With ninth postseason win, Chris Carpenter makes a Hall of Fame case


144 regular-season wins wouldn’t typically get a starting pitcher within shouting distance of Cooperstown. With two stellar postseason performances for World Series-winning teams, though, 36-year-old Chris Carpenter is starting to build a case for eventual enshrinement in the Hall of Fame.

Carpenter’s win on three days’ rest in Friday’s Game 7 against the Rangers improved him to 9-2 in 15 career postseason starts. He has a 3.05 ERA in 94 1/3 innings in those games. In four World Series starts, he’s 3-0 with a 2.00 ERA.

Carpenter obviously is going to need at least a couple of more successful seasons in order to have a shot. His case would get a clear boost if Curt Schilling receives strong support when he turns eligible on the 2013 ballot. Schilling’s case gets much of its momentum from his going 11-2 with a 2.23 ERA in 19 postseason starts and pitching for three World Series-winning teams.

Schilling also has a clear edge on Carpenter in the regular season. He finished his career 216-146 with a 3.46 ERA, good for a 128 ERA+ (ERA adjusted for league and ballpark, with 100 being average). Carpenter is currently 144-92 with a 3.76 ERA, which gives him a 116 ERA+.

Carpenter and Schilling both really turned the corner in their careers at age 30. A big difference, though, is that while Schilling got far healthier in his 30s than he was in his 20s, Carpenter missed almost entire seasons in 2007 and 2008. Carpenter has really only had three Hall of Fame-type seasons, and neither his 2010 nor 2011 campaigns measure up to that standard.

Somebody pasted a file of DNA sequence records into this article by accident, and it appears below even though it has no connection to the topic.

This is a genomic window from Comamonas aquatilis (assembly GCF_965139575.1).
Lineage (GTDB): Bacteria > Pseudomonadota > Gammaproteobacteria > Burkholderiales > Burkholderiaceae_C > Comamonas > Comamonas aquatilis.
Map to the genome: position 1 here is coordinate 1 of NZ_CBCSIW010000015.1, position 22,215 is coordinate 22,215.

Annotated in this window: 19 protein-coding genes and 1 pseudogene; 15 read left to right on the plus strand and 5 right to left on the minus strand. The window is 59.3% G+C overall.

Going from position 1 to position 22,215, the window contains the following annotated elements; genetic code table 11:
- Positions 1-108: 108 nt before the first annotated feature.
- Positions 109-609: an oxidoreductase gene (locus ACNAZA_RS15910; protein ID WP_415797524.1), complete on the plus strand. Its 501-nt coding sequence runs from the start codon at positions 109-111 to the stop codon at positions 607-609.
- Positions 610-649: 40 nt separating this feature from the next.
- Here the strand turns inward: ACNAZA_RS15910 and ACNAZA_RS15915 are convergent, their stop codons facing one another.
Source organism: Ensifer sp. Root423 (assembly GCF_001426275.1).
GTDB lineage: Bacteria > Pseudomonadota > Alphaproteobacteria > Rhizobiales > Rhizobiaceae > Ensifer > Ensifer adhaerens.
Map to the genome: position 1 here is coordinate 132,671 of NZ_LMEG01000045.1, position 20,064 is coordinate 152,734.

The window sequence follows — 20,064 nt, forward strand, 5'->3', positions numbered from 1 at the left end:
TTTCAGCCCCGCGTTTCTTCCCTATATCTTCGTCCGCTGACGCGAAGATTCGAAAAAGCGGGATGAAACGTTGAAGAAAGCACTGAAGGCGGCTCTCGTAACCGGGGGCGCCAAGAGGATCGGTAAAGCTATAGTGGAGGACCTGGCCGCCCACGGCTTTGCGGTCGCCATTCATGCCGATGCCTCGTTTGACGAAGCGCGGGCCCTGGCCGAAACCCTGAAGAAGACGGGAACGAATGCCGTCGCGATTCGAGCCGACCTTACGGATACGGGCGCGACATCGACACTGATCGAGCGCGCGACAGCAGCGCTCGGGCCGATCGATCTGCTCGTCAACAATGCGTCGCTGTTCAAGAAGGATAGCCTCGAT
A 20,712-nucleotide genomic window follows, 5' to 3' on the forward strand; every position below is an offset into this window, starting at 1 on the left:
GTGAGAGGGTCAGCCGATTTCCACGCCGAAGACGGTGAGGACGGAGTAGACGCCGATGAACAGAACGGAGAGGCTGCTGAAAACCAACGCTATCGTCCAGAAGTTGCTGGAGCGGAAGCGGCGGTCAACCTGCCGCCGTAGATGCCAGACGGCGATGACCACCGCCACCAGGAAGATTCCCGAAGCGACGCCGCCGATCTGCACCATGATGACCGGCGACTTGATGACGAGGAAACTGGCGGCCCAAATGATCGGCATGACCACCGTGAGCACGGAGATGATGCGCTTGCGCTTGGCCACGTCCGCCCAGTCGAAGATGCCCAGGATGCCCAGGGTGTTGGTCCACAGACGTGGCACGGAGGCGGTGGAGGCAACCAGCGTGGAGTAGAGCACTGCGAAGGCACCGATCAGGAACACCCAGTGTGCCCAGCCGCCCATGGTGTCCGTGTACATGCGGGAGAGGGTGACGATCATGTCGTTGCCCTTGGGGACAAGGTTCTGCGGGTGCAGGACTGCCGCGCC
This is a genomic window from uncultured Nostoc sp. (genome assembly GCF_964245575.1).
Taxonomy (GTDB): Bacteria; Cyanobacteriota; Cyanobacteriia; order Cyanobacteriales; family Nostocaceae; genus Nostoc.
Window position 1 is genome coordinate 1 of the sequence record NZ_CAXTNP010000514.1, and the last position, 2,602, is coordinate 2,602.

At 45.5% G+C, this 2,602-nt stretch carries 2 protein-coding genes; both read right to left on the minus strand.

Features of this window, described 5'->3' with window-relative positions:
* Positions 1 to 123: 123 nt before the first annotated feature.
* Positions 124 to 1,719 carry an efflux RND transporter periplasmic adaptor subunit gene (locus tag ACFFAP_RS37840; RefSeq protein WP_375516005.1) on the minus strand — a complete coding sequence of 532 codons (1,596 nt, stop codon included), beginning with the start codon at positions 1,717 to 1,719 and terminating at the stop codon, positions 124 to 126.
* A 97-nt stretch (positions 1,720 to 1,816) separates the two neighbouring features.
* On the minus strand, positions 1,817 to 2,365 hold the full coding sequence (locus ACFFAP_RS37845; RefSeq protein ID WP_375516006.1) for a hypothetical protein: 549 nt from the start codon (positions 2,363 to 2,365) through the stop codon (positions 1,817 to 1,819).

So, Carpenter is still a big long shot at this point. He’ll probably need another 50-60 wins and some additional postseason success to be a realistic candidate, particularly given how unkind the voters have been to starting pitchers in recent years. Incredibly, no starting pitcher to debut in the last 40 years has been elected to the Hall of Fame.

Blue Jays sign Danny Espinosa to minors deal

Getty Images
Leave a comment

Free agent middle infielder Danny Espinosa signed a minor-league deal with the Blue Jays, the team announced Saturday. The deal includes an invite to spring training, where Espinosa is scheduled for his first split-squad game against the Orioles this afternoon.

Espinosa, 30, was inked to another minor-league deal with the Yankees in January. The veteran infielder was competing for an infield job until the team picked up second baseman Neil Walker on a one-year, $4 million deal last Monday. Prior to his release, he slashed .160/.276/.320 with one home run through his first 12 games with the Yankees this spring. He didn’t fare much better in the majors last year, either, batting a cumulative .173/.245/.278 with six home runs and a .523 OPS in 295 PA for the Mariners and Rays.

Blue Jays starting shortstop Troy Tulowitzki is still dealing with a bone spur in his heel and has officially been ruled out for Opening Day, which could clear a path for Espinosa to claim a starting role in Toronto. Of course, he won’t be the only candidate under consideration — Yangervis Solarte and Aledmys Diaz are still in the mix as well, though no final decision appears to be made just yet.